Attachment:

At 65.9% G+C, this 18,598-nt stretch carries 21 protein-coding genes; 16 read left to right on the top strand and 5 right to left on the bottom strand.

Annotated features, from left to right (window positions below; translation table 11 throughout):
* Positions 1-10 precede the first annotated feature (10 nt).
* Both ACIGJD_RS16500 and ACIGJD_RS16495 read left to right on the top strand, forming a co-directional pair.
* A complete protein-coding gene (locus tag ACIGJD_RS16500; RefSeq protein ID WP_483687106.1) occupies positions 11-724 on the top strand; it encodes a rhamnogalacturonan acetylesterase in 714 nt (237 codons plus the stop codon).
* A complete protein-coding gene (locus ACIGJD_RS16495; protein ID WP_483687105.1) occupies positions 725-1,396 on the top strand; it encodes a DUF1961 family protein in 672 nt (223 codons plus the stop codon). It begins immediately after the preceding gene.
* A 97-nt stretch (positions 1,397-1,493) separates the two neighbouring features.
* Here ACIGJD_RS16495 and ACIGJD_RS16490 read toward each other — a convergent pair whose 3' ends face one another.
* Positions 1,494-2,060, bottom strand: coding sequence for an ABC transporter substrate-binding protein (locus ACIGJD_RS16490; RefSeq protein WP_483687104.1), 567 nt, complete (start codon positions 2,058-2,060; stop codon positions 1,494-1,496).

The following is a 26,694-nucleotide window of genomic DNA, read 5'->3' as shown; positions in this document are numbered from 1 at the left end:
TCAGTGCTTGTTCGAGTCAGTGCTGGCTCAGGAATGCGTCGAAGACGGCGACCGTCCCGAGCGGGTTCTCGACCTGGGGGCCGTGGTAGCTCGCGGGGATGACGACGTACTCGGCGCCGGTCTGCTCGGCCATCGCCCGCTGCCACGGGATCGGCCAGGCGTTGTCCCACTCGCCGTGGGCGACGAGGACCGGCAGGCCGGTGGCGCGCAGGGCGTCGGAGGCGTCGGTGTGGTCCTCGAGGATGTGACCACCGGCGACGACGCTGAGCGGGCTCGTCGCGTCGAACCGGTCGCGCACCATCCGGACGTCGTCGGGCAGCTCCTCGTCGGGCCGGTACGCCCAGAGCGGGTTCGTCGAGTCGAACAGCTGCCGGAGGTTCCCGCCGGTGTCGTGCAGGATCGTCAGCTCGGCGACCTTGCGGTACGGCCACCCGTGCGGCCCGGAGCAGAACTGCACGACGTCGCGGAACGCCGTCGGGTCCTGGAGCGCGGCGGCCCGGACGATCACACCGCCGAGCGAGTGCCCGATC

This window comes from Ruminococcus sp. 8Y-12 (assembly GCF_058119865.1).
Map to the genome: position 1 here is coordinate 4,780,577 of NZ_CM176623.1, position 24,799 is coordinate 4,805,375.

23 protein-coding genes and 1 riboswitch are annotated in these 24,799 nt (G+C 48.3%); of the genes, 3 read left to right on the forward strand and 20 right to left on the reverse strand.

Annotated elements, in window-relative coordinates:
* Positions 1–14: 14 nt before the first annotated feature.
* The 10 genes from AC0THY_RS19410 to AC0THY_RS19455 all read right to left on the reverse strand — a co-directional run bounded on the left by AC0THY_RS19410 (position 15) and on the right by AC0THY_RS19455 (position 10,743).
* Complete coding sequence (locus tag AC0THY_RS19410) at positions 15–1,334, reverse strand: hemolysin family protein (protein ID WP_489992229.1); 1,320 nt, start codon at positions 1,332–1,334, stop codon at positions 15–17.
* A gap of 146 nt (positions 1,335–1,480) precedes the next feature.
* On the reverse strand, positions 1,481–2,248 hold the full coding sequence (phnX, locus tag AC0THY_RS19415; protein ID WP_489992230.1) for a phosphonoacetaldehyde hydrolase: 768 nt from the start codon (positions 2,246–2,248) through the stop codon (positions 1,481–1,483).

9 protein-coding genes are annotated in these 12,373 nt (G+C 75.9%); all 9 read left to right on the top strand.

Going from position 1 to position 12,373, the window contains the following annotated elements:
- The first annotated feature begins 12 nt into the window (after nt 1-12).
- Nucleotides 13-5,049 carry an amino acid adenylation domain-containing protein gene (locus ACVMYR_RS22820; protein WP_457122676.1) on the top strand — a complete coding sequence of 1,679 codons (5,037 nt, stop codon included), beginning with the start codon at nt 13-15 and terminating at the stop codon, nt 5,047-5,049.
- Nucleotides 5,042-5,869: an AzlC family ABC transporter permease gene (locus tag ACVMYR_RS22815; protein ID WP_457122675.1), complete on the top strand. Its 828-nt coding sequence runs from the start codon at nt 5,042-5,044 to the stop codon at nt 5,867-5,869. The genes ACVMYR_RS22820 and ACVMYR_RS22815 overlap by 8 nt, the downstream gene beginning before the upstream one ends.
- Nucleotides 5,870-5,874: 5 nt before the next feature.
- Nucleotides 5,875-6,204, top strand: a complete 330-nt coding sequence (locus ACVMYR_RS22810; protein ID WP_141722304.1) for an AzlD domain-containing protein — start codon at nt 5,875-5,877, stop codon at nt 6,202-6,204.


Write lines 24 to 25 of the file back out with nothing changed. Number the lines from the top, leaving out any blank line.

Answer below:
- Nucleotides 13-5,049 carry an amino acid adenylation domain-containing protein gene (locus ACVMYR_RS22820; protein WP_457122676.1) on the top strand — a complete coding sequence of 1,679 codons (5,037 nt, stop codon included), beginning with the start codon at nt 13-15 and terminating at the stop codon, nt 5,047-5,049.
- Nucleotides 5,042-5,869: an AzlC family ABC transporter permease gene (locus tag ACVMYR_RS22815; protein ID WP_457122675.1), complete on the top strand. Its 828-nt coding sequence runs from the start codon at nt 5,042-5,044 to the stop codon at nt 5,867-5,869. The genes ACVMYR_RS22820 and ACVMYR_RS22815 overlap by 8 nt, the downstream gene beginning before the upstream one ends.